“Why don’t you start something?”
That question continued to haunt nutrition enthusiasts Kurtis Frank and Sol Orwell. “They were on the website Reddit, and they were talking about while there were websites that had information on nutrition and covered studies, there wasn’t anything that they did systematically and there also wasn’t any website that didn’t sell anything,” said Kamal Patel, the director of Examine.com.
In early 2011, Frank and Orwell founded Examine.com, described on the site as “an independent and unbiased encyclopedia on supplementation and nutrition.” Patel said about 15 people are involved on a day-to-day basis. The majority of their time is spent looking through research on various topics and translating studies into comprehensive articles on Examine.com. “We have supplement entries, ranging from vitamins and minerals to sports supplements like keratin to different herbs and things for very specific health issues, like women’s health or auto-immune health issues,” said Patel.
The site is ever-changing and doesn’t support any particular view. Instead, Examine.com simply looks to provide information on nutrition issues. So, when something like CrossFit, the sport being what Patel labeled as a “gateway drug into researching nutrition,” leads people into learning about the subject, they can find simplified information on Examine.com.
Information like this could be beneficial for a Coach. Patel said a huge percentage of Examine.com’s audience is athletes, both competitive and not. “We have a lot of CrossFitters who write us emails asking us specific questions. So, it’s fairly applicable because our audience is mostly a sporting audience,” said Patel. “A lot of the topics we address are for performance or for flexibility or for fat loss and things like that.”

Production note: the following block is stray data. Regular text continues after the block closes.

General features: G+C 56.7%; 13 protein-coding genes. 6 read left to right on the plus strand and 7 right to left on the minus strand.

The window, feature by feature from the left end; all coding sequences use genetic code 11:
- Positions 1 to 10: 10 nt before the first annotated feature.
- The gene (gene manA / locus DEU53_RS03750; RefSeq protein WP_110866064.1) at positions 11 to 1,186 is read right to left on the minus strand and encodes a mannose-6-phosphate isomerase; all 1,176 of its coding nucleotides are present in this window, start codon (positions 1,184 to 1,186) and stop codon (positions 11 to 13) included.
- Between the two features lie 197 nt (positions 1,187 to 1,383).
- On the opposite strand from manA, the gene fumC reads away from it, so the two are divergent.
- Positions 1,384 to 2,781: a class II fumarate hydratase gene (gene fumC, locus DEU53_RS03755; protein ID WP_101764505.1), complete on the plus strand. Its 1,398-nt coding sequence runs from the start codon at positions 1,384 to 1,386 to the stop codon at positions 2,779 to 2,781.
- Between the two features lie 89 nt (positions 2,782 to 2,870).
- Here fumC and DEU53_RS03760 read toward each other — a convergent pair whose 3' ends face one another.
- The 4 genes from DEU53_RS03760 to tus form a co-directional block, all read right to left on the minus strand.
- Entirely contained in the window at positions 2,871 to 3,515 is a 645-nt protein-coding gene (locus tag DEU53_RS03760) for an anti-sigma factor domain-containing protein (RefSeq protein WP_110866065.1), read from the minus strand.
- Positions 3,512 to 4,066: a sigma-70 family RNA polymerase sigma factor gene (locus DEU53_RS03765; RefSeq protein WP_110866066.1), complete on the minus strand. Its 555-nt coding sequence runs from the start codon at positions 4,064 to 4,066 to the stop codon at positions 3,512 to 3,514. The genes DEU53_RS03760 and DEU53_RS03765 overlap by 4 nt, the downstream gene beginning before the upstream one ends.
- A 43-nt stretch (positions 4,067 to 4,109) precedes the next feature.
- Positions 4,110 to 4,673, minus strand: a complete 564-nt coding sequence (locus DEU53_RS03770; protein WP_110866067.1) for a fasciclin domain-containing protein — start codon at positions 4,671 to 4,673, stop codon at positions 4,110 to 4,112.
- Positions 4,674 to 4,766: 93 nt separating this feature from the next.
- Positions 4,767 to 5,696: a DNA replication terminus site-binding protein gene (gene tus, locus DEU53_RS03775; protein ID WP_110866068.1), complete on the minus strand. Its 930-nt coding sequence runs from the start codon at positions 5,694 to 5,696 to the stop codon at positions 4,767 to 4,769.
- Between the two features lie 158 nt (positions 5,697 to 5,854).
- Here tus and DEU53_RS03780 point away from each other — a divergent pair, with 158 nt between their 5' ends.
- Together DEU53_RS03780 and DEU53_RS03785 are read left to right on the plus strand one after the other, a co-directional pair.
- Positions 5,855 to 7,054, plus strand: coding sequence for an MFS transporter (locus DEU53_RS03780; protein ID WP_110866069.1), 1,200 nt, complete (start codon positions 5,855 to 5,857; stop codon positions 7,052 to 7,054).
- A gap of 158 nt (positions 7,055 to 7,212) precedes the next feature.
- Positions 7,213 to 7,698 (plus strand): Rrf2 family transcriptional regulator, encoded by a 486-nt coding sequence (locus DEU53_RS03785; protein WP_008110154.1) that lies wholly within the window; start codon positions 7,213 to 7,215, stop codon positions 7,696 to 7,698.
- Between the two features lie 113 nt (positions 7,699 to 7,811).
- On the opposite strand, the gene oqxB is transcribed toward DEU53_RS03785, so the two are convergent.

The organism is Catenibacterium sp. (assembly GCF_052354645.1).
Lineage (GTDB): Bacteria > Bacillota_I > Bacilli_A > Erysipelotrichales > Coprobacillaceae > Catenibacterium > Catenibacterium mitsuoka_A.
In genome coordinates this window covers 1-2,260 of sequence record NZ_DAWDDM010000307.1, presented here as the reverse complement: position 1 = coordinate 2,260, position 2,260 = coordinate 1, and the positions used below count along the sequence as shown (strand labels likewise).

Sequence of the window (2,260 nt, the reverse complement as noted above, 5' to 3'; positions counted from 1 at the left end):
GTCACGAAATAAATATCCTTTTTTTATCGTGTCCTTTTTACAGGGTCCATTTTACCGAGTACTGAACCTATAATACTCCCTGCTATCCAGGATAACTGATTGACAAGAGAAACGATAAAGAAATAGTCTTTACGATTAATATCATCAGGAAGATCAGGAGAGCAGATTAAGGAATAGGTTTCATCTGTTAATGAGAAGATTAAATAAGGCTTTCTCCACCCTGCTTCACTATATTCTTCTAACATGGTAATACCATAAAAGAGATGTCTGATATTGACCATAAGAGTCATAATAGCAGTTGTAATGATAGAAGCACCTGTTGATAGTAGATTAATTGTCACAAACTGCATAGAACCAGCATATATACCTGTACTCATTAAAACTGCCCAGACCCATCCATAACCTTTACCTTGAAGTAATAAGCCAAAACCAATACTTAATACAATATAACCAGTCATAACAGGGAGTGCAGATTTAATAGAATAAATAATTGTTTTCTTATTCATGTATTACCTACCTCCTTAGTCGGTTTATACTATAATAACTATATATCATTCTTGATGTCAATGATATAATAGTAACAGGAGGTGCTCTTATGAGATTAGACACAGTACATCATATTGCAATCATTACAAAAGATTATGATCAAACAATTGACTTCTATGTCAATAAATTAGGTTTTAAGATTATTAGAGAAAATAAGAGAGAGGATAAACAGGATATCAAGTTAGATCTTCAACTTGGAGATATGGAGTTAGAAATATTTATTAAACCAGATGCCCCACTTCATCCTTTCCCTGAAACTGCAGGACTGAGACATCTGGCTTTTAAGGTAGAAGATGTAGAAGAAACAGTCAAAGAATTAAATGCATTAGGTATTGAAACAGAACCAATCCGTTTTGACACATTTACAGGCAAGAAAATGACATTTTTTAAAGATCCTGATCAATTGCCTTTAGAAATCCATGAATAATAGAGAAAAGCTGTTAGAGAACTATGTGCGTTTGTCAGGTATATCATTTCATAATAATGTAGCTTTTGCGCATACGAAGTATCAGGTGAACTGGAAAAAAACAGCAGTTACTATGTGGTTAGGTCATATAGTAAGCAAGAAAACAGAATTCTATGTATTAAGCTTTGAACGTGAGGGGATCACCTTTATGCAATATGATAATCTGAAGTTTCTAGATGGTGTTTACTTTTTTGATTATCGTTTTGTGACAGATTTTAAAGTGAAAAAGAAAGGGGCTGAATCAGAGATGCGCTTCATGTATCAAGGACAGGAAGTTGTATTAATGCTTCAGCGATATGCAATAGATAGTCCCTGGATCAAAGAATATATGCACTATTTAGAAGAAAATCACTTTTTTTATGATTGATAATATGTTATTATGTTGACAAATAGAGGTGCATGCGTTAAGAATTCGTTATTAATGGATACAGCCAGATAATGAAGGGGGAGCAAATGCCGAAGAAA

Understanding nutrition, from supplements to items like inflammation, is key when it comes to coaching athletes. For example, if someone is not performing as they want, the Coach needs to realize that there could be a deeper issue. “Often there’s something that you don’t quite know about,” said Patel. “There could be a nervous system issue. There could be an auto-immune system issue. You could have poor gut health. And those are the types of things you wouldn’t really know about unless you kept up on new studies.”
One of the biggest problems Examine.com deals with is the simplicity of its language. In the next year Patel said their goal for Examine.com is to breakdown the nutrition information and studies enough so readers don’t need a graduate or college degree in biology to understand what’s on the website.
While sources like Wikipedia, Mayo Clinic and nutrition gurus like Doctor Oz might supply nutrition information, Patel said those sources bring up concerns of accuracy and updated literature. Examine.com is attempting to be a trusted source for nutrition information. “We’ll say what we know and what we don’t know and we really try to have different layers of review,” he said. “We typically stick to facts. We don’t make recommendations based on our viewpoints as individuals.”